In 1970, a Saab factory rep stopped by and offered us the franchise, and only because of their neat little coupe, the Sonett, did we accept. I sold the E Type and bought my first new car, a 1969 Sonett V4. By now I was taking fewer classes at ODU. This was the beginning of a long development process which ended up with my Saab becoming a test bed. There was no one you could ask about anything and no performance aftermarket of speed parts for the car. Over the next few years, I ported many heads, made many different headers and exhaust systems, milled out my own manifolds and adapted Holley 2 and 4 barrel carburetors and tried different combinations of Webers on mine and customers cars. I was on first name basis with Ronald Iskenderian. He would charge me $30 total to regrind a camshaft and I would send him 2 or 3 cores at a time for testing. We finally found one with a good low end and power to 8000 RPM and a smooth enough profile that it would run to 9000 RPM. It took me a year or two to turn my Sonett into a beast.

In those days, all I needed was 6 or 7 hours of sleep and since I have always lived where I worked, it was easy to put in 16 hour days in the shop. The first 10 or so hours were for the overhead, the business that is, and the last 6 were for me. This was my entire life, from 1969 until 1980. Photo number 1 was taken at the Norfolk Ford assembly plant in July 1970. I was learning how to autocross at the time and was developing the Sonett V4. In street car trim, the car was able to compete with the local fast Minis and Lotus Sevens and was driven to all events, even Pungo, on race tires. In photo number 2, you can see the cross flow manifold for twin Webers that I made from fiberglass. I found that the engine liked shorter induction lengths. During the summer of 1971, I had a head on collision with a pickup outside of the Pungo entrance side gate, in a tight right hand curve. It was on my side of the road, but I was going too fast to get entirely off the road on my side. I replaced the front clip, removed the damaged top, added a Sunbeam Alpine windshield and had a topless Sonett. It was run like this until I built up the road race car.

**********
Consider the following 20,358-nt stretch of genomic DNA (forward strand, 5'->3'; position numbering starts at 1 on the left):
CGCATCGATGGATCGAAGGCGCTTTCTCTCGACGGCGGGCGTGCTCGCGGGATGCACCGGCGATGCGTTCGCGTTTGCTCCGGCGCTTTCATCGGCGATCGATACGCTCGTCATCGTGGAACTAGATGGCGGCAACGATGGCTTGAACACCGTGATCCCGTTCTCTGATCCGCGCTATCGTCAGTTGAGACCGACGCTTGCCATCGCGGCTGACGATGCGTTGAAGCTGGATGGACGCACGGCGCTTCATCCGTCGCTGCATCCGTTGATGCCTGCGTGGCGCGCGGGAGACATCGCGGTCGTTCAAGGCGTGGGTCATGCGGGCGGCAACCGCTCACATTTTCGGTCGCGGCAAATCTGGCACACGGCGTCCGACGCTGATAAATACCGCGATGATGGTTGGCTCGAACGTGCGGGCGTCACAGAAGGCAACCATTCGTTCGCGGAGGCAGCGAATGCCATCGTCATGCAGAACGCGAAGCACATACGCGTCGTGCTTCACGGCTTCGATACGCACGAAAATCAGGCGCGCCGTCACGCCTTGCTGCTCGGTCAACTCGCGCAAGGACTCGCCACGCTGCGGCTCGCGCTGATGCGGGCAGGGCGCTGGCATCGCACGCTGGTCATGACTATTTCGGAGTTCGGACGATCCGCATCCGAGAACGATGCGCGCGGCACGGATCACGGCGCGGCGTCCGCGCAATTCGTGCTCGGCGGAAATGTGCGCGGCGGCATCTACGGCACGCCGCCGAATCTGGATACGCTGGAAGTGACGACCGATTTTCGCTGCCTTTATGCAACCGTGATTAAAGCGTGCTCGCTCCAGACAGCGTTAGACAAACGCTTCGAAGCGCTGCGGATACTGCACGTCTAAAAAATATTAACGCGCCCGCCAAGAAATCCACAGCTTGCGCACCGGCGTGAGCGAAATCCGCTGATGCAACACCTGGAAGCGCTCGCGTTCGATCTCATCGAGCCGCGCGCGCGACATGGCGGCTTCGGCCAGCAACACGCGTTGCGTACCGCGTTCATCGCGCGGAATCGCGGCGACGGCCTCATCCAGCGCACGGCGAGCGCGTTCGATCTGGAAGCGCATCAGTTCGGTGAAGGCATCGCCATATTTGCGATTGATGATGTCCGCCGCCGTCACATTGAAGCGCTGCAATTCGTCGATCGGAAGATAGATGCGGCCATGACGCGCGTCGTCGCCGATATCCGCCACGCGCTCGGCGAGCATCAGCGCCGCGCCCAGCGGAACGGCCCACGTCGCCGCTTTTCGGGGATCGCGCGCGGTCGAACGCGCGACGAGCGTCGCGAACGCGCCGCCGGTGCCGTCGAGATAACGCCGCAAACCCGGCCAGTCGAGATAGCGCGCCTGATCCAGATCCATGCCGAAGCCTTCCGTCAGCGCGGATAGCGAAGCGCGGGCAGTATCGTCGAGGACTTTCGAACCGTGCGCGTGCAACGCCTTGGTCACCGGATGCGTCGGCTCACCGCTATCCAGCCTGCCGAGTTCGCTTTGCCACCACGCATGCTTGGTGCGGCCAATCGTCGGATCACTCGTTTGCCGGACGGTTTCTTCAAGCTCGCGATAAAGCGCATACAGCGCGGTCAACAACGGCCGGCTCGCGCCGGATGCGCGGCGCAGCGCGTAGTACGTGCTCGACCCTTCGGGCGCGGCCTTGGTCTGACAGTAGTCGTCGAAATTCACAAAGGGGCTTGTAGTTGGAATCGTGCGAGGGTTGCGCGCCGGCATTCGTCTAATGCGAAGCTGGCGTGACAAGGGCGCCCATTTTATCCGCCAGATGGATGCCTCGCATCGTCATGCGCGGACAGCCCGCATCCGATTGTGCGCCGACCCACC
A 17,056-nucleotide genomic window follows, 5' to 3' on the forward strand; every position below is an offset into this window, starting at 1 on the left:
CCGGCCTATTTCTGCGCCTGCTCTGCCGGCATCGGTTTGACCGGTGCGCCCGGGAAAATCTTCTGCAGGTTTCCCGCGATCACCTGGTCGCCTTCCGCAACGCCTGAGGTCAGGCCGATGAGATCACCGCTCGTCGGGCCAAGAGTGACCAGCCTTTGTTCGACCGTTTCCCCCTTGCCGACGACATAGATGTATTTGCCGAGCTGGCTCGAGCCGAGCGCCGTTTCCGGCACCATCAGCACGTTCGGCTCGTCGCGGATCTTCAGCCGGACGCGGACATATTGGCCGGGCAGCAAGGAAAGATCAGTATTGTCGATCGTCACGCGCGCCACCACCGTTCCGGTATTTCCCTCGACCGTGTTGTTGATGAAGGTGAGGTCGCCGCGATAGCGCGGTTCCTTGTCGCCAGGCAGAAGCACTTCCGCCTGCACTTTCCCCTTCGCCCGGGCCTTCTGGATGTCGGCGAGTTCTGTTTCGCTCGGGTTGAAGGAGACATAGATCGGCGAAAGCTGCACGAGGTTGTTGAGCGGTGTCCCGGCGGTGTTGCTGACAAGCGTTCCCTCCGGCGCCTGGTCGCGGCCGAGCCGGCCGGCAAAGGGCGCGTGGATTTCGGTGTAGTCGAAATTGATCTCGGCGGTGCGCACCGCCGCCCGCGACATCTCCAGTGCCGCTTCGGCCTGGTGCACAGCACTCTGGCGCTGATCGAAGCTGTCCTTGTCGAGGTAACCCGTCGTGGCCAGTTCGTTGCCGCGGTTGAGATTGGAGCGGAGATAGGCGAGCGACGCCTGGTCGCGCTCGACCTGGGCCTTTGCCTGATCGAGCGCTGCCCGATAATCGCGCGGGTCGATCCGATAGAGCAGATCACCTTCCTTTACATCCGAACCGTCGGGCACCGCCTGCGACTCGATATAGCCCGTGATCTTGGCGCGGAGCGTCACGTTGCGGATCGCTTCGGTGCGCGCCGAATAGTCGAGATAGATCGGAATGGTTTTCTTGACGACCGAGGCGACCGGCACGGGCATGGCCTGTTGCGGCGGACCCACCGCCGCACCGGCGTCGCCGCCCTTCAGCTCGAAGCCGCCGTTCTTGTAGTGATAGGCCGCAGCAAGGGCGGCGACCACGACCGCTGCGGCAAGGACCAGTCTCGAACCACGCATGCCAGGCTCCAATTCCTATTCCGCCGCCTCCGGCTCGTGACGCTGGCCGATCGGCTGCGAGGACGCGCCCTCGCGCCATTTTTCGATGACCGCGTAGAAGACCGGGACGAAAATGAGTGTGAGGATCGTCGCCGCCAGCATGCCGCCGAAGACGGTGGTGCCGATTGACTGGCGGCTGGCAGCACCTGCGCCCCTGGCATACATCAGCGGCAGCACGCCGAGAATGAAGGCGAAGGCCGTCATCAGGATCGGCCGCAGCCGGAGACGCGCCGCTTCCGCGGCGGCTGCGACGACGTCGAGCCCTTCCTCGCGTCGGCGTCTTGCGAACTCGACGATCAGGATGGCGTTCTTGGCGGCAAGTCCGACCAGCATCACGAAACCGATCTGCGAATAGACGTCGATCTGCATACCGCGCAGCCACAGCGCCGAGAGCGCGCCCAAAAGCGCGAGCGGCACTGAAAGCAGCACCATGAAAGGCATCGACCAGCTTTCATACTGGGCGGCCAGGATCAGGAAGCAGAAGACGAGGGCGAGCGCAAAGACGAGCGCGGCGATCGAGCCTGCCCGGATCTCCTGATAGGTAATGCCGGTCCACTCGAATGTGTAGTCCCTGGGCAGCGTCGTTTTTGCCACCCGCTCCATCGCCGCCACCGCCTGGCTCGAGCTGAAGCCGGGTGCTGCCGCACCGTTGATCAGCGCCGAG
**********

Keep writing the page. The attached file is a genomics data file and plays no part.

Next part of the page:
1 Saab Sonnet

2 Saab Sonnet

Photos 3 and 4 are of my first road race car. It was built from another damaged Sonett III. I autocrossed it once or twice, while playing with rear toe out and spring rates. Then in the summer of 72, I attended Bill Scots driving school at Summit Point in my dads hopped up street Sonett, and got a provisional IMSA license, #216. My first race was at Watkins Glen. I was living a dream. Many of my heroes were there and I could get on the track with them. It was just unreal! I soon found that the blue Saab was un-driveable at speed with the rear toe out that worked well in autocrosses. A snap ring that held the inner driver in the limited slip differential was not strong enough to hold it in at speed, and the inner driver would pop out, putting the car in neutral. Being somewhat relieved that I did not have to run this race, I loaded up and went home to fix these problems.

3 Saab Sonnet

4 Saab Sonnet

The next IMSA race was at Bryar, in 1972. See picture number 5. I set the car up just like I would for Pungo, and it was awesome. It ran well all day. I went off one time, in a safe place, losing some time, but was the only car there not to make a pit stop. I ended up finishing 7th in GTU, with the smallest engine there, and 11th overall. Mr. John Bishop, a really fine man, brought me my winnings check, and removed the provisional status from my license! I was in heaven. He was also surprised that there was no body damage from that crowded race. For the full race results, click here.

5 Saab Sonnet

Daytona was the next and the last race that year. Again I did not start because the V4 did not like coming off of turn 4 at 8300 RPM or so and kept blowing head gaskets. My engine development had reached the end of the line and I needed more power but with less stress to the engine, which is difficult and expensive to do.